He is joined by New Testament scholar A. M. Farrer, who concludes,

The Q hypothesis is not, of itself, a probable hypothesis. It is simply the sole alternative to the supposition that St. Luke had read St. Matthew (or vice versa). It needs no refutation except the demonstration that its alternative is possible. It hangs on a single thread; cut that, and it falls by its own weight. . . . The literary history of the Gospels will turn out to be a simpler matter than we had supposed. St. Matthew will be seen to be an amplified version of St. Mark, based on a decade of habitual preaching, and incorporating oral material, but presupposing no other literary source beside St. Mark himself. St. Luke, in turn, will be found to presuppose St. Matthew and St. Mark, and St. John to presuppose the three others. The whole literary history of the canonical Gospel tradition will be found to be contained in the fourfold canon itself, except in so far as it lies in the Old Testament, the Pseudepigrapha, and the other New Testament writings.”[70]

The evidence has been sifted, the clues have been followed, and Doherty’s claim that rests strongly on the Q document has been tumbled. Doherty has failed at three significant points: (1) he trusts in Q but not in the New Testament documents, even though there is abundant evidence for the latter and nothing for the former; (2) he has failed to consider that there may be no literary dependence, collusion, or contradiction among the synoptic gospels, as is argued by scholars such as Eta Linnemann[71]; and (3) even the arguments for Q can be answered and overturned in a variety of ways through a variety of evidence and argumentation. Doherty’s entire challenge to Lee Strobel’s The Case for Christ does not rest on Q; but Doherty’s double standards applied to Q and the New Testament gospels invalidates all for which he summons Q as supporting evidence.

  1. New Testament scholar Burton Mack, for example, uses Q as the basis for his dismissal of the eyewitness character of the synoptic gospels. See Burton L. Mack, The Lost Gospel: The Book of Q(San Francisco: Harper Books, 1993). The Jesus Seminar Fellows actually argue that Q should be given canonical status along with the accepted books of the New Testament. See Mahlon H. Smith, The Canonical Status of Q on-line. We are not disputing that the gospel writers had available and used oral and written material about Jesus’s life, death, and resurrection. We are disputing that the gospel writers were dependent on sources that omit features such as Jesus’s miracles, resurrection, claims to be the divine Son of God, etc. We are also disputing that the gospel writers were not eyewitnesses or had no direct access to eyewitness testimony and evidence.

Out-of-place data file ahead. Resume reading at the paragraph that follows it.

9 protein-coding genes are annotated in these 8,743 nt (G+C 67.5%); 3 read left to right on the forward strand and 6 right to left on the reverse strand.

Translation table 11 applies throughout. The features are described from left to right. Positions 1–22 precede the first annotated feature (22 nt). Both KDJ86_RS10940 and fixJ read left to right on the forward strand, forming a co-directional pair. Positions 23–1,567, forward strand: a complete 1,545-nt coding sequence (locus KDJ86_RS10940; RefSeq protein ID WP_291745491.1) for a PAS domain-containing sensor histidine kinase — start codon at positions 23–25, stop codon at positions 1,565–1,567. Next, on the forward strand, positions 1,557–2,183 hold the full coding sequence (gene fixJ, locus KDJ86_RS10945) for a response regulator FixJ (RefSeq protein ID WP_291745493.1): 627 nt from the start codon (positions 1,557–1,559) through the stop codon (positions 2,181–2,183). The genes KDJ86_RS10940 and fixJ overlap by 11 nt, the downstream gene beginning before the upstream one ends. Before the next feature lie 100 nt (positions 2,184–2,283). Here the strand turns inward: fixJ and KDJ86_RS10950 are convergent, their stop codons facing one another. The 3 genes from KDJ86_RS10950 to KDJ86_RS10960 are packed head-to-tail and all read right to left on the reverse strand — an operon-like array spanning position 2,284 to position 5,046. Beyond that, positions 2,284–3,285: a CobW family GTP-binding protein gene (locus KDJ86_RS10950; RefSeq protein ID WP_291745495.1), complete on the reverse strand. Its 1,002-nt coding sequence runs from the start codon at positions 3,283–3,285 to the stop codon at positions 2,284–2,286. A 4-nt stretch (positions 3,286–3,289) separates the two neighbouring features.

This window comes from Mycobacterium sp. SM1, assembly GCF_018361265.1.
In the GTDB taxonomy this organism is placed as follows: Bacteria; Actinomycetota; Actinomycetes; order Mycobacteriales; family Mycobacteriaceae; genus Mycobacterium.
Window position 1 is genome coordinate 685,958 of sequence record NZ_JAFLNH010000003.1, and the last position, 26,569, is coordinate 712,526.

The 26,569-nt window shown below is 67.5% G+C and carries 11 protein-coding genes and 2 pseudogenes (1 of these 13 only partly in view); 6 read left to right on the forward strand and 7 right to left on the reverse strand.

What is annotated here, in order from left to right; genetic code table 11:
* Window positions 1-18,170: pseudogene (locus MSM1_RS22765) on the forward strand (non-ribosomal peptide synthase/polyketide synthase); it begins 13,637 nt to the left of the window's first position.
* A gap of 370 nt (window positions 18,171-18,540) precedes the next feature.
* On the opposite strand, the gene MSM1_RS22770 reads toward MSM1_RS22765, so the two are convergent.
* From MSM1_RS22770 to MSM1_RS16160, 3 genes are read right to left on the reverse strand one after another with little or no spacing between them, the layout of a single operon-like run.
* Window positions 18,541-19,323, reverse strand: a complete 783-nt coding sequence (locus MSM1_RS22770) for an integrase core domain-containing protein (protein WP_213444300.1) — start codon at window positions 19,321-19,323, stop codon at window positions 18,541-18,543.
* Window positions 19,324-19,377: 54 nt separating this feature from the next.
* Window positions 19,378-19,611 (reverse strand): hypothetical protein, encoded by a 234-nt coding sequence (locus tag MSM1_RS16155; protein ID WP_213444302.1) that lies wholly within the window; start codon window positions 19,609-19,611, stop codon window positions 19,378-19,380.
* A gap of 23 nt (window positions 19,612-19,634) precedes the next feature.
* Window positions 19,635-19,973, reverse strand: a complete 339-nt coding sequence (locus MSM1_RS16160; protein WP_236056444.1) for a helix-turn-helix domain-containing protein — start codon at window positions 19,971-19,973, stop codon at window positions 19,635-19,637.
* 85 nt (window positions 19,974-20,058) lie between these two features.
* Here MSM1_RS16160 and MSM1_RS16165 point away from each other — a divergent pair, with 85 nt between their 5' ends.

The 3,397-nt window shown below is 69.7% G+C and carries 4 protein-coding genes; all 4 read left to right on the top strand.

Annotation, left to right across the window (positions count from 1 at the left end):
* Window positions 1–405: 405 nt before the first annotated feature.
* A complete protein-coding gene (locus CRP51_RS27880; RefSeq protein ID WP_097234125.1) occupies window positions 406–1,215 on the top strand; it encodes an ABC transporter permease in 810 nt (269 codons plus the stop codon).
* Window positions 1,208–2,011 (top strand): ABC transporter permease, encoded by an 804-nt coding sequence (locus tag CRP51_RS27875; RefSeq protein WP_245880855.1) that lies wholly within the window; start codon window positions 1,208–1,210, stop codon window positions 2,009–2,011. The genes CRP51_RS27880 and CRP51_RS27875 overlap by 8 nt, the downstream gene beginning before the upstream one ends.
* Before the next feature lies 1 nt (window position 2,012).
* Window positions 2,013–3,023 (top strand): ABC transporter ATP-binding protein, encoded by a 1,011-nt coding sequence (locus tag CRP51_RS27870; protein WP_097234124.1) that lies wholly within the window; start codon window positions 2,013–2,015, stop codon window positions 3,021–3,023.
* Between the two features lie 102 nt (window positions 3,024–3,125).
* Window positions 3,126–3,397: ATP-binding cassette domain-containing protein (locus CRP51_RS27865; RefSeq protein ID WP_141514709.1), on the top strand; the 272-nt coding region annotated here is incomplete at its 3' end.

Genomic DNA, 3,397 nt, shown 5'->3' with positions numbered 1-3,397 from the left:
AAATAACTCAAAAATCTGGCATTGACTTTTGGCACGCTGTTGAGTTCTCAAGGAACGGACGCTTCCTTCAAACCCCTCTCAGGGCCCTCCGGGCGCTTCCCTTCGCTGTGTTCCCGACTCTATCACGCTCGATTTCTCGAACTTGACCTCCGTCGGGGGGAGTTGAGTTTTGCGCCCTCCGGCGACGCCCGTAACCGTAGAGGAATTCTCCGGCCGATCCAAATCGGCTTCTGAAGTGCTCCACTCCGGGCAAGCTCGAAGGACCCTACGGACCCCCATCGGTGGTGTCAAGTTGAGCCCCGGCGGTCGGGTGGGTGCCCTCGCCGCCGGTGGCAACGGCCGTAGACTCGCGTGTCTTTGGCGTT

2. Lee Strobel. The Case for Christ (Grand Rapids, MI: Zondervan Publishing House, 1998.
  3. Earl Doherty. Challenging the Verdict (Ottawa, Canada: Age of Reason Publications, 2001. Although we focus in this article on Doherty’s dependence on Q, he has many other arguments and evidence that could be criticized as thoroughly. Those are topics for other articles. This one focuses on Q.
  4. Philip Jenkins. Hidden Gospels: How the Search for Jesus Lost Its Way Oxford: Oxford University Press, 2001, 157.
  5. Smith,
  6. Michael D. Goulder notes that until the 1890s Q was known as the Logia and is still often called in German the Logienquelle. It was first conjectured by K. Credner and C. H. Weisse because they thought that it was testified to in early writings, by Papias. Thus, the Q hypothesis rests in part on a misunderstanding; I do not think that anyone today maintains that Papias meant by logia a sayings document such as “Q”, Is Q a Juggernaut? from the Journal of Biblical Literature 115 (1996), 667-681 This sentiment is echoed by Morton Scott Enslin: “There is a very high probability that Papias is not referring by these words to anything save our canonical Matthew. To press ‘logia’ to refer to a catena of Jesus’s sayings is utterly unwarranted, for the Greek word can equally well refer to narrative stories or to a connected account embracing both narrative and discourse. For scholars to continue to use the term logia in reference to the purely hypothetical Q is in every way deplorable and cannot fail to lead to confusion and misstatement. . . . There is absolutely no reference to this hypothetical source in Papias or any other writer anterior to the nineteenth century” [Christian Beginnings (New York: Harper and Row, 1938) 431-434].
  7. Others define Q differently, sometimes depending on their own level of confidence in the existence of such a document. Conservative New Testament commentator Darrell L. Bock, for example, is far from certain that Q represents a particular, unique document. In his commentary on Luke (volume one) he calls Q “a document containing only sayings, which has only the Gospel of Thomas as a possible parallel in this genre “and concludes, “While noting that others speak of Q as a bona fide document or set of documents, I understand Q to be a fluid pool of traditions from which both Luke and Matthew drew” (Darrel L. Bock, Luke 1:1-9:50: Baker Exegetical Commentary on the New Testament. Grand Rapids, MI: Baker Book House, 1994, 8-9).